|Publication number||US4395064 A|
|Application number||US 06/253,909|
|Publication date||Jul 26, 1983|
|Filing date||Apr 14, 1981|
|Priority date||Apr 14, 1980|
|Also published as||DE3160980D1, EP0038226A1, EP0038226B1|
|Publication number||06253909, 253909, US 4395064 A, US 4395064A, US-A-4395064, US4395064 A, US4395064A|
|Inventors||Dominique Bellot, Michel Barre|
|Original Assignee||Regie Nationale Des Usines Renault|
|Export Citation||BiBTeX, EndNote, RefMan|
|Patent Citations (3), Referenced by (53), Classifications (8), Legal Events (6)|
|External Links: USPTO, USPTO Assignment, Espacenet|
1. Field of the Invention
The present invention relates to an automatically locking and unlocking electric lock for the trunk or hatch lid of an automobile.
2. Description of the Prior Art
Known devices use either a motorized catch or a motorized latch to activate the lock. Such a motorized catch is disposed, for example, on the body of the vehicle and is connected to the motor, while the bolt is located on the striking edge of the door or hatch lid.
To secure the lock in its locked position it is necessary to lock the bolt with a blocking lever, activated separately by an electro-magnet. This necessitates a second motor unit and poses problems due to supplementary cables needed to supply the door, which is articulated to the vehicle body. In addition, the catch electrically locks only after the bolt is previously engaged, such as when the door is manually shut but before the weather stripping is compressed.
Other simpler devices are only able to electrically unlock the bolt, thus unlocking the catch to open the door is done manually, as well as locking it when the door is closed. Also, in the case of an electrical circuit malfunction, it is not always possible to intervene in the mechanical manual back-up control.
The object of the present invention is to overcome the disadvantages of the prior art and to provide an entirely electrically controlled locking and unlocking mechanism using a single motor unit disposed on the vehicle body and backed up by a classical mechanical control which makes it possible to continue using the lock in the classic manner in case the electrical installation fails.
The automated device has enough force to release the lock from the catch after blocking the bolt when closed, as soon as the striking of the door has been completed and before the weather stripping has been compressed, thus providing, in the process, a remarkably gentle operation while eliminating manual interlocking of the bolt.
To this end the invention has as an object an electric lock mechanism of the type described above, in which the striker edge of the door supports the fixed catch and the body supports the compact motor unit comprising a remote impulse control electric motor capable of pivoting a rotary bolt sequentially, along with its associated blocking lever, by means of two link rods activated by the motor output shaft acting as a crankshaft. This automatically and successively provides for a half turn of the motor output shaft, the locking of the catch and the blocking of the bolt when the door is being closed, then the blocking and unlocking when the door is opened in the course of the following half turn in the same motor rotation direction.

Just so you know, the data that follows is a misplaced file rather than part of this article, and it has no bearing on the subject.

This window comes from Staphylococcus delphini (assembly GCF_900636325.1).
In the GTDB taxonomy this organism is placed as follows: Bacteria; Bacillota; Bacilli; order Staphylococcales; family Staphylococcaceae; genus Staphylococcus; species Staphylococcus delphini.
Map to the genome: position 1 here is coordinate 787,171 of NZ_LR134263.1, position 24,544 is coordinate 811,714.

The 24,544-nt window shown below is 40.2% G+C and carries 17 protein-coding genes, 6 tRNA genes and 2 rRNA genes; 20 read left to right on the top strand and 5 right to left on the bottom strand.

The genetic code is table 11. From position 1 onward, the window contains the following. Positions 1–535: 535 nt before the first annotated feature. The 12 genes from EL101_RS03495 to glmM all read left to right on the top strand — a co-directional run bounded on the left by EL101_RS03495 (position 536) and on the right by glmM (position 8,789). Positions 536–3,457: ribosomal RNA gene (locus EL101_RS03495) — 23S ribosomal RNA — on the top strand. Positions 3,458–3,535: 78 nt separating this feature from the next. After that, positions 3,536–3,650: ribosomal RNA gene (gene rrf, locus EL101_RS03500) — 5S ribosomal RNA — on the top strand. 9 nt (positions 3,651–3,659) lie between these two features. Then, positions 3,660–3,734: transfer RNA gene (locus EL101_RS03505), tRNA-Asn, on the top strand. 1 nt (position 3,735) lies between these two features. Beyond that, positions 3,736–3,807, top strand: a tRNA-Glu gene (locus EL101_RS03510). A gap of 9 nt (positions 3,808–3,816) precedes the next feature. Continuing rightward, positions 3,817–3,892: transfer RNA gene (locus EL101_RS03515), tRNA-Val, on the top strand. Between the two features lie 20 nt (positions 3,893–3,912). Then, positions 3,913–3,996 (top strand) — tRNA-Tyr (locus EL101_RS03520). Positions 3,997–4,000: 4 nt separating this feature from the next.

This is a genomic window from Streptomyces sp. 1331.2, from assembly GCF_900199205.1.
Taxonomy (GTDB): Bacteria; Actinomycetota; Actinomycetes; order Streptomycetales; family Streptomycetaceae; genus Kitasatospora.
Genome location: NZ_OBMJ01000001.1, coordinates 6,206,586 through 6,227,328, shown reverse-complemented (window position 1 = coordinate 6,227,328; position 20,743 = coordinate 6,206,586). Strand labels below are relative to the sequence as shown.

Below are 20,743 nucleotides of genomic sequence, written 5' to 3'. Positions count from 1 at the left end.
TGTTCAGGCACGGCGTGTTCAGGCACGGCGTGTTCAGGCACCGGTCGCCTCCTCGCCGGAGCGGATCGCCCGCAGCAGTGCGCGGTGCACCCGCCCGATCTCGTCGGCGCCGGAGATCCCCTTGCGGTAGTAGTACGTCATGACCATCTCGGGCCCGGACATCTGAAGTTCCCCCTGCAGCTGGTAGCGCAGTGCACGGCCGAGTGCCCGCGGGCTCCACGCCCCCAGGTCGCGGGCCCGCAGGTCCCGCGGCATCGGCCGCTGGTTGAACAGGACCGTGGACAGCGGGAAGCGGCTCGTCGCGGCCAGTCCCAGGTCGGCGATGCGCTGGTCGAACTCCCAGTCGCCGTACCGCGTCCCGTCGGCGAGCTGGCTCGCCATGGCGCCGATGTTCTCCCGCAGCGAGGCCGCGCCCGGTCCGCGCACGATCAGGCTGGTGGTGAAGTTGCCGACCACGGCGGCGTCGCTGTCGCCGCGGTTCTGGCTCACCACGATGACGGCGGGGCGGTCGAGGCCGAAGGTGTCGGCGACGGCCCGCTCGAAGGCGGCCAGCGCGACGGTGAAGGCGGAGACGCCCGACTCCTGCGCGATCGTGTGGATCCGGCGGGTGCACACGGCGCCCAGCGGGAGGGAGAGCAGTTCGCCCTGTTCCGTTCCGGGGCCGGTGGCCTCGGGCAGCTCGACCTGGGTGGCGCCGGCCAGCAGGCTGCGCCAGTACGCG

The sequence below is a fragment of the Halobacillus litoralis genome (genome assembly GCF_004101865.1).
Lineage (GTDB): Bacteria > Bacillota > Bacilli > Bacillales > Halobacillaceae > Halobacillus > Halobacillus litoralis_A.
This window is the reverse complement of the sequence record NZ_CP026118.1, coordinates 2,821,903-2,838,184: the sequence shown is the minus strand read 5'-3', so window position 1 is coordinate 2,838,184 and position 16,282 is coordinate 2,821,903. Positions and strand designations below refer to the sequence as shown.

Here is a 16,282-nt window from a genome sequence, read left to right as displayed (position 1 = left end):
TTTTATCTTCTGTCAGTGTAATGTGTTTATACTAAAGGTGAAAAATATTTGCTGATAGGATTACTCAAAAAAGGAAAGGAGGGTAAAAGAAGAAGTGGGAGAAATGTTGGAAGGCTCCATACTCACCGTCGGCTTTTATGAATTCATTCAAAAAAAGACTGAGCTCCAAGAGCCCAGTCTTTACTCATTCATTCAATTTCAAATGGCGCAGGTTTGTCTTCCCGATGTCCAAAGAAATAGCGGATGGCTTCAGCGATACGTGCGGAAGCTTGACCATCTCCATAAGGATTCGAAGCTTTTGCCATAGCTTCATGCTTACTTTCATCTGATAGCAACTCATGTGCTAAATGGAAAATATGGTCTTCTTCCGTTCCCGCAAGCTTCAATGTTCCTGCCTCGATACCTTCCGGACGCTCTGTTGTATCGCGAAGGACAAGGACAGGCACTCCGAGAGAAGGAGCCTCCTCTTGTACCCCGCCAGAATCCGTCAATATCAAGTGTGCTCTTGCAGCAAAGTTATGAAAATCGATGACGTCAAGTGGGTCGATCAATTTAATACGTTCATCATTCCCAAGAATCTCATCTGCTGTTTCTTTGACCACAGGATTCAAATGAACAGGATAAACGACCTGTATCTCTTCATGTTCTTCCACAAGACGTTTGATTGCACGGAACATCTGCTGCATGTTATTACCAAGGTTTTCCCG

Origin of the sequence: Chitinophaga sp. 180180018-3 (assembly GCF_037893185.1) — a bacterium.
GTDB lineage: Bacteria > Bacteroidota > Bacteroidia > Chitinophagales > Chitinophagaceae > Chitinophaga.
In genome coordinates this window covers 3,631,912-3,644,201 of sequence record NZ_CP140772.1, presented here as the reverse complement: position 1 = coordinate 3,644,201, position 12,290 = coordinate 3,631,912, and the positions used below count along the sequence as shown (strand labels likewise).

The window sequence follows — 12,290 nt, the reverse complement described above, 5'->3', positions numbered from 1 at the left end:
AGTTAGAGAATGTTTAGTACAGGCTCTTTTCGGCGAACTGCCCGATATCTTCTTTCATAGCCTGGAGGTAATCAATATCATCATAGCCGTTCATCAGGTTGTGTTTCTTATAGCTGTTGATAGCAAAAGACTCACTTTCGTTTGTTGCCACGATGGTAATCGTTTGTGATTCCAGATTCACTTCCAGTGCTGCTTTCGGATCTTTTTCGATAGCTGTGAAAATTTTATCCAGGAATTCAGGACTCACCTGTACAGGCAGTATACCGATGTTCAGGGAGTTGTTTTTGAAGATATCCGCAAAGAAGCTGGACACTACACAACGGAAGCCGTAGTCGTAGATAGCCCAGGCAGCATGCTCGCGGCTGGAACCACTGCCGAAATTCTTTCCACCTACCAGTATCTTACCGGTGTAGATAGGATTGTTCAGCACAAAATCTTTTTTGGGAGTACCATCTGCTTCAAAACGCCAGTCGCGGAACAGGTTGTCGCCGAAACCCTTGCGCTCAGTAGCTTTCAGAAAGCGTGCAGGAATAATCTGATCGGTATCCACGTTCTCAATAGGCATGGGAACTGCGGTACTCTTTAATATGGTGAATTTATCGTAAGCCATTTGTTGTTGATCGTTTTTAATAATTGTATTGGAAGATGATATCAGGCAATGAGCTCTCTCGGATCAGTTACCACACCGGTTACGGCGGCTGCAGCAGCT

The motor uses conductive leads to initiate a half turn for each electrical control impulse corresponding to two stationary stop positions, respectively, lock and unlock.
The electrical impulses can be supllied from either inside or outside the vehicle; on the one hand the impulses originate from a contact which detects the correct presentation of the catch after the door is closed, and on the other hand the impulses originate from a contact activated by manipulating a control lock outside the door.
Moreover, a bar connects the opening control lock outside the door to the blocking lever to provide for manual unlocking of the lock in case the electrical circuit fails.
Various other objects, features and attendant advantages of the present invention will be more fully appreciated as the same becomes better understood from the following detailed description when considered in connection with the accompanying drawings in which like reference characters designate like or corresponding parts throughout the several views, and wherein:
FIG. 1 shows, in section seen along line I of FIG. 2, the position of the lock elements in the fixed and mobile parts of the body;
FIG. 2 is a view of the vehicle interior in the direction of arrow II in FIG. 1; and
FIGS. 3 through 6 illustrate different operation phases of the locking and blocking mechanism.
FIGS. 1 and 2 show the rear part of an automobile including the trunk lid or a hatch lid 1, which after pushing down a weather strip 3, is capable of being locked to the fixed body 2, thus defining the trunk.
The stirrup or yoke type catch 4 of the lock is provided with a centering cone 5, and is mounted to the box beam or girder 6 of the box forming the posterior part of the door, while the motorized unit 7 of the electric lock is fixed to the interior of the trunk, or a second box beam 8 forming the rear sidewall of the vehicle, by way of a plate 9 which also supports the complementary piece 10 for the centering cone and the various components of the motorized assembly, namely: an electric motor 11 equipped with a speed reduction device and supplied by means of several conductive leads (not shown in the figures but forming an integral part of the motor block as shown), and a rotating bolt 12 with a fork 13 to anchor and lock the catch stirrup 14. Further, the bolt can be blocked by a pivoting blocking lever 15, i.e. the block, operates as a ratchet 16 on the exterior edge of the rotating ratchet bolt 12.
The bolt 12 and its blocking lever 15 are respectively acted upon by two return springs (not shown) of such a type that the bolt tends to return automatically to its opening or catch release position, shown in FIG. 2, while the blocking lever is constantly held against the cam surface 17 on the exterior edge of the bolt 12.
The bolt 12 and the block lever 15 are respectively connected to the motor drive shaft 18 by way of two link rods 19 and 20, respectively perforated by slides 21 and 22 which permit the sliding motion of the respective bolt and lever retainer pins 23 and 24 when the link rods are not being driven.